Reference is made here to the protection of the good faith of the offeree (Rehbinder/Freiburg, 160). It is not sufficient that the addressee of an offer relies on the irrevocability of that offer. Rather, he should reasonably be able to rely on it, i.e. another party in the same situation should have reached the same conclusion, and he must have become active. The irrevocability of the offer may be the result of circumstances, e.g. the ordering of replacement parts in the case of an accident. However, the offeree will under certain circumstances rely on the offer also if the acceptance of the offer requires time and cost-consuming investigations (O.R., 22) or if he has informed the offeror that he will participate in a tender, the offeror thus to be the sub-contractor (Honnold, 172). Eörsi (BB, 159) raises the question of whether an analogous situation is possible in that the offeror, e.g. because of his conduct in previous negotiations, may rely on the other party accepting an offer.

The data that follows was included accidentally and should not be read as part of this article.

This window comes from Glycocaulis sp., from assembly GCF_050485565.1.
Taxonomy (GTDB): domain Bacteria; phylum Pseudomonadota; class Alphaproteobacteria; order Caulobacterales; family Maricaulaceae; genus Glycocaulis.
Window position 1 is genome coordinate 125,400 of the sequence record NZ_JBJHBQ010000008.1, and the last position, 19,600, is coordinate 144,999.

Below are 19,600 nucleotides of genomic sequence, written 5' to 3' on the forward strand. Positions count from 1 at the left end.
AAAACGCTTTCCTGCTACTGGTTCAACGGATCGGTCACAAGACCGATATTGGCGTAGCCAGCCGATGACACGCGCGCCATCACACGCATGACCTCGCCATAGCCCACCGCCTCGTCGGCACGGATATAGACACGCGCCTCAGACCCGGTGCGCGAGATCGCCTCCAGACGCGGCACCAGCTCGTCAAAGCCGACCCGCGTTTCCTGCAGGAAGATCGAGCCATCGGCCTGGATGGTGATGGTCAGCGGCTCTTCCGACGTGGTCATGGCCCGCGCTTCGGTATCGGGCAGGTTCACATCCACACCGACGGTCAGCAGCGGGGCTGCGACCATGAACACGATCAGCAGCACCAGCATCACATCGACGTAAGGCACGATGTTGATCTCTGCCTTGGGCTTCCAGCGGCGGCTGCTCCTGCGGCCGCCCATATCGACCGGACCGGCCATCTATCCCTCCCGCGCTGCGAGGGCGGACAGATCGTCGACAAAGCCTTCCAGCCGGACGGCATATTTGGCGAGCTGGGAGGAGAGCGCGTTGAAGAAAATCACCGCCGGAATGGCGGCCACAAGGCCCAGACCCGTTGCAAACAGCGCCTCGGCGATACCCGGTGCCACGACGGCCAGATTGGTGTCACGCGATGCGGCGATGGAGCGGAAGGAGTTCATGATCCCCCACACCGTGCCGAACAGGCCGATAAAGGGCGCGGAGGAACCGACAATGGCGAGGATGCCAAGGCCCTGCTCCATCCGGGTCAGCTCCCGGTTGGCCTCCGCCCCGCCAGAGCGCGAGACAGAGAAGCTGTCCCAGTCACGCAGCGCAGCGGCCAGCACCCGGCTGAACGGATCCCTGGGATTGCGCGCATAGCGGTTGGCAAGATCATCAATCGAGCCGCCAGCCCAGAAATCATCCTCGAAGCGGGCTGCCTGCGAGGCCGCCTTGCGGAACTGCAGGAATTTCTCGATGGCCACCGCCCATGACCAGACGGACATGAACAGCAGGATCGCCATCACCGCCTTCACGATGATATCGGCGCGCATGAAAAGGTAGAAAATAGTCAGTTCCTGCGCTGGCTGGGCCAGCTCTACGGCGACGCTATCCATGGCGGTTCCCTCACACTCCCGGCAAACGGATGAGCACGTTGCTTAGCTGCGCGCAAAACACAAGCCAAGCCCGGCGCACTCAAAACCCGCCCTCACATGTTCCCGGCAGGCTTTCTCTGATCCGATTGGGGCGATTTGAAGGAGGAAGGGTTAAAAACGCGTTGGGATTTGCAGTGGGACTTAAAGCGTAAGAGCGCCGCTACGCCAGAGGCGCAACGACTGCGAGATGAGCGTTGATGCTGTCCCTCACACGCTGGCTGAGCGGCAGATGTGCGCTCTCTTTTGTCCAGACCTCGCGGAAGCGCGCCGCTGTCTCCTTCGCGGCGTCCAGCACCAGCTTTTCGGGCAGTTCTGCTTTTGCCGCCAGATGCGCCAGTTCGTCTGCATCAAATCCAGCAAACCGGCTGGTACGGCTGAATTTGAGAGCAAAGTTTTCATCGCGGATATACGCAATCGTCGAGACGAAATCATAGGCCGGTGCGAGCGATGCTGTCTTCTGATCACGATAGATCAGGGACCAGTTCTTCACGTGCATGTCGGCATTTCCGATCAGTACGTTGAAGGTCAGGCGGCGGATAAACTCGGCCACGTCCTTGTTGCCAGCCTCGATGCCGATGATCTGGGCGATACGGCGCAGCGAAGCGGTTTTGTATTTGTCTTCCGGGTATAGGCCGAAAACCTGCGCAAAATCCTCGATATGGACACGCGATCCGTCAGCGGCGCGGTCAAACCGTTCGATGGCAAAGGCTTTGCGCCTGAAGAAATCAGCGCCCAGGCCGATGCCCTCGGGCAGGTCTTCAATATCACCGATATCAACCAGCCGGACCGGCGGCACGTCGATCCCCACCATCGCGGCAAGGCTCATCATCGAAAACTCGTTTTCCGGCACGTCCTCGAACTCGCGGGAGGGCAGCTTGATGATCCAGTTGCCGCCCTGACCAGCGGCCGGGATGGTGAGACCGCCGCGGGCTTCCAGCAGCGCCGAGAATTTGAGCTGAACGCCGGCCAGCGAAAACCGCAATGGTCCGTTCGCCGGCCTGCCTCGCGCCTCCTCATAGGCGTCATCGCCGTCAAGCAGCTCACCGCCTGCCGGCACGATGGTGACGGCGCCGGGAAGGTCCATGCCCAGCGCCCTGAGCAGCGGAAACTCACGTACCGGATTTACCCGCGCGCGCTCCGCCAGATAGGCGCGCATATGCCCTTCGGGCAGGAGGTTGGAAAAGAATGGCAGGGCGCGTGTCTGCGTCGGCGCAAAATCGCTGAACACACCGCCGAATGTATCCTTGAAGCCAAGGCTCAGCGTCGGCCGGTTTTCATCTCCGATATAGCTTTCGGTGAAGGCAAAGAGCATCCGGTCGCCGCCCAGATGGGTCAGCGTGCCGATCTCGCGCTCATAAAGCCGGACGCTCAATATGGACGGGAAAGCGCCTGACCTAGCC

[9] [offeree has acted in reliance on the offer]

Such act could be, for instance, the participation in a tender on the basis of the offer (Honnold, 171) or the conclusion of contracts with third parties or also the preparation of production or other measures, provided such acts or conduct were considered as normal in the branch concerned, or were supported by previous negotiations, or could be foreseen by the offeror (Eörsi/BB, 159). It should be taken into account that the offeree in any case has to make a decision in favour of acceptance within the period fixed for acceptance (c. Article 18). [page 90]